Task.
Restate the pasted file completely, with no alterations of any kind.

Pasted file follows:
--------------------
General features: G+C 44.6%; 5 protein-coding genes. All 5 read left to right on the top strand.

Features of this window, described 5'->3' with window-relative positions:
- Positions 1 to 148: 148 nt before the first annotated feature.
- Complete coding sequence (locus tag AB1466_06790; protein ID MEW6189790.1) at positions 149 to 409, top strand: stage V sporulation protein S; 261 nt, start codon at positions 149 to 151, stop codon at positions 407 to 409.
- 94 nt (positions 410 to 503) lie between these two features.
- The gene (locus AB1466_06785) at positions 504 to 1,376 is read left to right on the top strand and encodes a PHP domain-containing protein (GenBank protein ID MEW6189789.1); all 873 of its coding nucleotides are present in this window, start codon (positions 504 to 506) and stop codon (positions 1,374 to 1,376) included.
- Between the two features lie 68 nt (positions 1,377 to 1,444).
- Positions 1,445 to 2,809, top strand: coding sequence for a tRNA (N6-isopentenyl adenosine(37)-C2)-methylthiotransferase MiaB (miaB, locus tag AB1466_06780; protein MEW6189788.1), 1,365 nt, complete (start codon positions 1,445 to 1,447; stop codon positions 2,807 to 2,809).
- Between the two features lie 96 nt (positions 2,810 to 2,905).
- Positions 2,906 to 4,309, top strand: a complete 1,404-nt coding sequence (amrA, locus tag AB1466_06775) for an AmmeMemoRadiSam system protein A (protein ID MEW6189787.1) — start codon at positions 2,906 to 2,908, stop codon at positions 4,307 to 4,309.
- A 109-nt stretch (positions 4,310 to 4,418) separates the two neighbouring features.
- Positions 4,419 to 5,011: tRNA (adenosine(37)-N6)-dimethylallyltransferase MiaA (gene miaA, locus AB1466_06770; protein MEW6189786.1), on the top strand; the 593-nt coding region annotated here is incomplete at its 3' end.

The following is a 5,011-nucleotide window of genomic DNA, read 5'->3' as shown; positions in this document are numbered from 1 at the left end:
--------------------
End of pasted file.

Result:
General features: G+C 44.6%; 5 protein-coding genes. All 5 read left to right on the top strand.

Features of this window, described 5'->3' with window-relative positions:
- Positions 1 to 148: 148 nt before the first annotated feature.
- Complete coding sequence (locus tag AB1466_06790; protein ID MEW6189790.1) at positions 149 to 409, top strand: stage V sporulation protein S; 261 nt, start codon at positions 149 to 151, stop codon at positions 407 to 409.
- 94 nt (positions 410 to 503) lie between these two features.
- The gene (locus AB1466_06785) at positions 504 to 1,376 is read left to right on the top strand and encodes a PHP domain-containing protein (GenBank protein ID MEW6189789.1); all 873 of its coding nucleotides are present in this window, start codon (positions 504 to 506) and stop codon (positions 1,374 to 1,376) included.
- Between the two features lie 68 nt (positions 1,377 to 1,444).
- Positions 1,445 to 2,809, top strand: coding sequence for a tRNA (N6-isopentenyl adenosine(37)-C2)-methylthiotransferase MiaB (miaB, locus tag AB1466_06780; protein MEW6189788.1), 1,365 nt, complete (start codon positions 1,445 to 1,447; stop codon positions 2,807 to 2,809).
- Between the two features lie 96 nt (positions 2,810 to 2,905).
- Positions 2,906 to 4,309, top strand: a complete 1,404-nt coding sequence (amrA, locus tag AB1466_06775) for an AmmeMemoRadiSam system protein A (protein ID MEW6189787.1) — start codon at positions 2,906 to 2,908, stop codon at positions 4,307 to 4,309.
- A 109-nt stretch (positions 4,310 to 4,418) separates the two neighbouring features.
- Positions 4,419 to 5,011: tRNA (adenosine(37)-N6)-dimethylallyltransferase MiaA (gene miaA, locus AB1466_06770; protein MEW6189786.1), on the top strand; the 593-nt coding region annotated here is incomplete at its 3' end.

The following is a 5,011-nucleotide window of genomic DNA, read 5'->3' as shown; positions in this document are numbered from 1 at the left end: